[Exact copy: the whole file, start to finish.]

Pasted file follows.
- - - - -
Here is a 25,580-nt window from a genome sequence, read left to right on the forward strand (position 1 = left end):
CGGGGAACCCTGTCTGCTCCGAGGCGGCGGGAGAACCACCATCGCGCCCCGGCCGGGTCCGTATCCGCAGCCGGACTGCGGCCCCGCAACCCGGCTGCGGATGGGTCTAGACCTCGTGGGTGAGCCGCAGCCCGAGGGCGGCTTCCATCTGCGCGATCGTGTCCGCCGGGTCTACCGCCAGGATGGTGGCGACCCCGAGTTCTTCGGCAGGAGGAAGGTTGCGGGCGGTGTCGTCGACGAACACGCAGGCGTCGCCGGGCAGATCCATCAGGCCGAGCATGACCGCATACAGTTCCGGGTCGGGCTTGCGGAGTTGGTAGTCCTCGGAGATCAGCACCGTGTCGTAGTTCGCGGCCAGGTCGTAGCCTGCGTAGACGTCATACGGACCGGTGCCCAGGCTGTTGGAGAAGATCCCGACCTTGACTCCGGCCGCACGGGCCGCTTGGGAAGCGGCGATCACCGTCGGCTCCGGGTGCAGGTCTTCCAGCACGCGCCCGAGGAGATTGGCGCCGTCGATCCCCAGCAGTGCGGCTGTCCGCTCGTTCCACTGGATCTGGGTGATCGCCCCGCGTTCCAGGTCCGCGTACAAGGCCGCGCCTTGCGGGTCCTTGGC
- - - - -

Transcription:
Here is a 25,580-nt window from a genome sequence, read left to right on the forward strand (position 1 = left end):
CGGGGAACCCTGTCTGCTCCGAGGCGGCGGGAGAACCACCATCGCGCCCCGGCCGGGTCCGTATCCGCAGCCGGACTGCGGCCCCGCAACCCGGCTGCGGATGGGTCTAGACCTCGTGGGTGAGCCGCAGCCCGAGGGCGGCTTCCATCTGCGCGATCGTGTCCGCCGGGTCTACCGCCAGGATGGTGGCGACCCCGAGTTCTTCGGCAGGAGGAAGGTTGCGGGCGGTGTCGTCGACGAACACGCAGGCGTCGCCGGGCAGATCCATCAGGCCGAGCATGACCGCATACAGTTCCGGGTCGGGCTTGCGGAGTTGGTAGTCCTCGGAGATCAGCACCGTGTCGTAGTTCGCGGCCAGGTCGTAGCCTGCGTAGACGTCATACGGACCGGTGCCCAGGCTGTTGGAGAAGATCCCGACCTTGACTCCGGCCGCACGGGCCGCTTGGGAAGCGGCGATCACCGTCGGCTCCGGGTGCAGGTCTTCCAGCACGCGCCCGAGGAGATTGGCGCCGTCGATCCCCAGCAGTGCGGCTGTCCGCTCGTTCCACTGGATCTGGGTGATCGCCCCGCGTTCCAGGTCCGCGTACAAGGCCGCGCCTTGCGGGTCCTTGGC